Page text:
Author(s): Goovaerts P
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Abstract This paper presents a methodology to conduct geostatistical variography and interpolation on areal data measured over geographical units (or blocks) with different sizes and shapes, while accounting for heterogeneous weight or kernel functions within those units. The deconvolution method is iterative and seeks the pointsupport model that minimizes the difference between the theoretically regularized semivariogram model and the model fitted to areal data. This model is then used in area-to-point (ATP) kriging to map the spatial distribution of the attribute of interest within each geographical unit. The coherence constraint ensures that the weighted average of kriged estimates equals the areal datum.This approach is illustrated using health data (cancer rates aggregated at the county level) and population density surface as a kernel function. Simulations are conducted over two regions with contrasting county geographies: the state of Indiana and four states in the Western United States. In both regions, the deconvolution approach yields a point support semivariogram model that is reasonably close to the semivariogram of simulated point values. The use of this model in ATP kriging yields a more accurate prediction than a naïve point kriging of areal data that simply collapses each county into its geographic centroid. ATP kriging reduces the smoothing effect and is robust with respect to small differences in the point support semivariogram model. Important features of the point-support semivariogram, such as the nugget effect, can never be fully validated from areal data. The user may want to narrow down the set of solutions based on his knowledge of the phenomenon (e.g., set the nugget effect to zero). The approach presented avoids the visual bias associated with the interpretation of choropleth maps and should facilitate the analysis of relationships between variables measured over different spatial supports.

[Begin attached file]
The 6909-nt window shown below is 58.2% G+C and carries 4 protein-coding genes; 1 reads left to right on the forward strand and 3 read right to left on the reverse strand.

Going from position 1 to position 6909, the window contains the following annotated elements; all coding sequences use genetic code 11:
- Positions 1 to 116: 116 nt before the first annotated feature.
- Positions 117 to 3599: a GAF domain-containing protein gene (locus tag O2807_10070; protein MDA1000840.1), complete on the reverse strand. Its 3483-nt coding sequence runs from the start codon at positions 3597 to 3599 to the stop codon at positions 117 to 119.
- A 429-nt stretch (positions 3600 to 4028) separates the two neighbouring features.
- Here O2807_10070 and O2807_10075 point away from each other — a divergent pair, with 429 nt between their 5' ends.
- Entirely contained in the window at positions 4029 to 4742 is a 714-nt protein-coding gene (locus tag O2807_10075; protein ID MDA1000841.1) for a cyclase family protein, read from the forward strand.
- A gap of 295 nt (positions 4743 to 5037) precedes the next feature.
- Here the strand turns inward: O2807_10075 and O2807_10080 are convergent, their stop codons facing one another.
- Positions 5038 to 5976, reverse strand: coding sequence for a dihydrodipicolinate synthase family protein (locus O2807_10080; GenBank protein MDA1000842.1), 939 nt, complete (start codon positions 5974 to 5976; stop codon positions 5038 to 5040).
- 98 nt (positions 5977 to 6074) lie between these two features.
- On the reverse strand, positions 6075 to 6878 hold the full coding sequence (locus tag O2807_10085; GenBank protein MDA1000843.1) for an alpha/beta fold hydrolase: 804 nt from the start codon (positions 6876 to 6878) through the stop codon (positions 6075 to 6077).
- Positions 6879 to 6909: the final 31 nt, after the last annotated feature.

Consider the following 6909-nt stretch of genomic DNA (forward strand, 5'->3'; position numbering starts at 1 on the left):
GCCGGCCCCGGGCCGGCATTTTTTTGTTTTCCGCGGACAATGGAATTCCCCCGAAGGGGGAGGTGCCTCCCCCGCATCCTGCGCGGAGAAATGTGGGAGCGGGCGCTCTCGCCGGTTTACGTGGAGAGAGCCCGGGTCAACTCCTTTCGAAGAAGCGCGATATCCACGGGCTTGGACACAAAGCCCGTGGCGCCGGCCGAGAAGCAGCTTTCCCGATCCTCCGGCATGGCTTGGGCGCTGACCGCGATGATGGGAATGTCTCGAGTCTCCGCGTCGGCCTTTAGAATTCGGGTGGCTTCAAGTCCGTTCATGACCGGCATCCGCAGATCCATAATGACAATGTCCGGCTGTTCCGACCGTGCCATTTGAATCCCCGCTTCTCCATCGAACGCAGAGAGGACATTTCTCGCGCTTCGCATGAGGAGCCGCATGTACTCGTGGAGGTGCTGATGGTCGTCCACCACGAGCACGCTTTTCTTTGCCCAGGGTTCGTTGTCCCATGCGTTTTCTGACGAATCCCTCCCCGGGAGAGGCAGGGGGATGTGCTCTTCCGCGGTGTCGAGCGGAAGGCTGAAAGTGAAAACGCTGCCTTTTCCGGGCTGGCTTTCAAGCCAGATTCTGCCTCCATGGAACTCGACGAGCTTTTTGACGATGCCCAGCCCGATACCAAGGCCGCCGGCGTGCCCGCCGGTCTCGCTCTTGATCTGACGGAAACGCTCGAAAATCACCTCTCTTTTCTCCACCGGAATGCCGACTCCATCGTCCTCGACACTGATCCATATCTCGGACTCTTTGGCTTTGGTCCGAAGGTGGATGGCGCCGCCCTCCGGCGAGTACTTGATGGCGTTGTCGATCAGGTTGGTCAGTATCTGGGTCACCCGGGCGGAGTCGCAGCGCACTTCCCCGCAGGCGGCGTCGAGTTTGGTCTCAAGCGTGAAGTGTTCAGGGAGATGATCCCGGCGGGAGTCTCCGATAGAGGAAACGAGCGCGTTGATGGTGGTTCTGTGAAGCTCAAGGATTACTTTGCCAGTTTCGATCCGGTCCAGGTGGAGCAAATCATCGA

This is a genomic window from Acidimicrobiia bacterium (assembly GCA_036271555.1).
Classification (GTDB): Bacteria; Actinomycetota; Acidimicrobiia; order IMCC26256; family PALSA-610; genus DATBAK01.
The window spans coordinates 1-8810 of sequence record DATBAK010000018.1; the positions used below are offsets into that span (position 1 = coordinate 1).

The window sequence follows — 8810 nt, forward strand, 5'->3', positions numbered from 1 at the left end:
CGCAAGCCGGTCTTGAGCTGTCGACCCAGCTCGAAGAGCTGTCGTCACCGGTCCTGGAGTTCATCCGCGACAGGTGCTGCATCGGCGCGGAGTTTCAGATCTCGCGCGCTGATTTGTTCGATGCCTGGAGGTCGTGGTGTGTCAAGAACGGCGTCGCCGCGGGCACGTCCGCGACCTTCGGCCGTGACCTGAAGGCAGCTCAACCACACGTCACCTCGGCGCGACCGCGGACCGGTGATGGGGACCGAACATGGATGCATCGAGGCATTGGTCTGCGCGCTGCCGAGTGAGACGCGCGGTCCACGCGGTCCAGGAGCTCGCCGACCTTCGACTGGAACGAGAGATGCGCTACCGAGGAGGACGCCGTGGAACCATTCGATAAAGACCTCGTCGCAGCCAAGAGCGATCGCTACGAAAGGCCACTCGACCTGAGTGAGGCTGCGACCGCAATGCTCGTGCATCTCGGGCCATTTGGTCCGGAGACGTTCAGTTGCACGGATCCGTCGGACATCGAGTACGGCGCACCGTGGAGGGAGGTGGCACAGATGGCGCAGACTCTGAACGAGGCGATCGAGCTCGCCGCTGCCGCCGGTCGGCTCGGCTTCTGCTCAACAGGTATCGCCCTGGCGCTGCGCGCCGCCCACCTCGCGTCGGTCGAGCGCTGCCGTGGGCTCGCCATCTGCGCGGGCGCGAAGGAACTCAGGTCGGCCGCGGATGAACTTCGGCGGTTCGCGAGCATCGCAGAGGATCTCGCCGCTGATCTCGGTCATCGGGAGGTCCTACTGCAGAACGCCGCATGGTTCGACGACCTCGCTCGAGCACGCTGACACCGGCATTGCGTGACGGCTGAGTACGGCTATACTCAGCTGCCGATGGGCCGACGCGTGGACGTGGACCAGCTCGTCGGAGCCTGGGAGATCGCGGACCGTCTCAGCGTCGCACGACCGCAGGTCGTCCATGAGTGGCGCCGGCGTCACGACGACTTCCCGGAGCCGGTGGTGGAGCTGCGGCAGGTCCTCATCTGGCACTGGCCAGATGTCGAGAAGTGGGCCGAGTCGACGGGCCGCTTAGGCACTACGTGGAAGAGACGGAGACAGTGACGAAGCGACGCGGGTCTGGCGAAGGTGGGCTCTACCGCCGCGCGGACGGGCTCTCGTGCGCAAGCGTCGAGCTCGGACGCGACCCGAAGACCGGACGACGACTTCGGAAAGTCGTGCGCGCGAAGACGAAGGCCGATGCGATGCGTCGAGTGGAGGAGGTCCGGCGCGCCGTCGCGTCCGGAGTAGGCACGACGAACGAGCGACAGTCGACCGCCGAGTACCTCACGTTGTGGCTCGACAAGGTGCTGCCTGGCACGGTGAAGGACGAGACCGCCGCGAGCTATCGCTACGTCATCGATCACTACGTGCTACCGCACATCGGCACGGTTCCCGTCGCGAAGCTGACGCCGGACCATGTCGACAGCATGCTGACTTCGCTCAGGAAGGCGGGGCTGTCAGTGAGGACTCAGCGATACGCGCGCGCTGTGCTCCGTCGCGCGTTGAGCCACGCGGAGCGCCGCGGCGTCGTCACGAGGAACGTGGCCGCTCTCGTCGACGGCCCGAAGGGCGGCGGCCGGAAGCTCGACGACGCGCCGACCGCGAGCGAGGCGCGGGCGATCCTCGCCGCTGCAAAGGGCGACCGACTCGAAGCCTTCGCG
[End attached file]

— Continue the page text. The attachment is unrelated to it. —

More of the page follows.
This article was published in Math Geol
and referenced in Journal of Biometrics & Biostatistics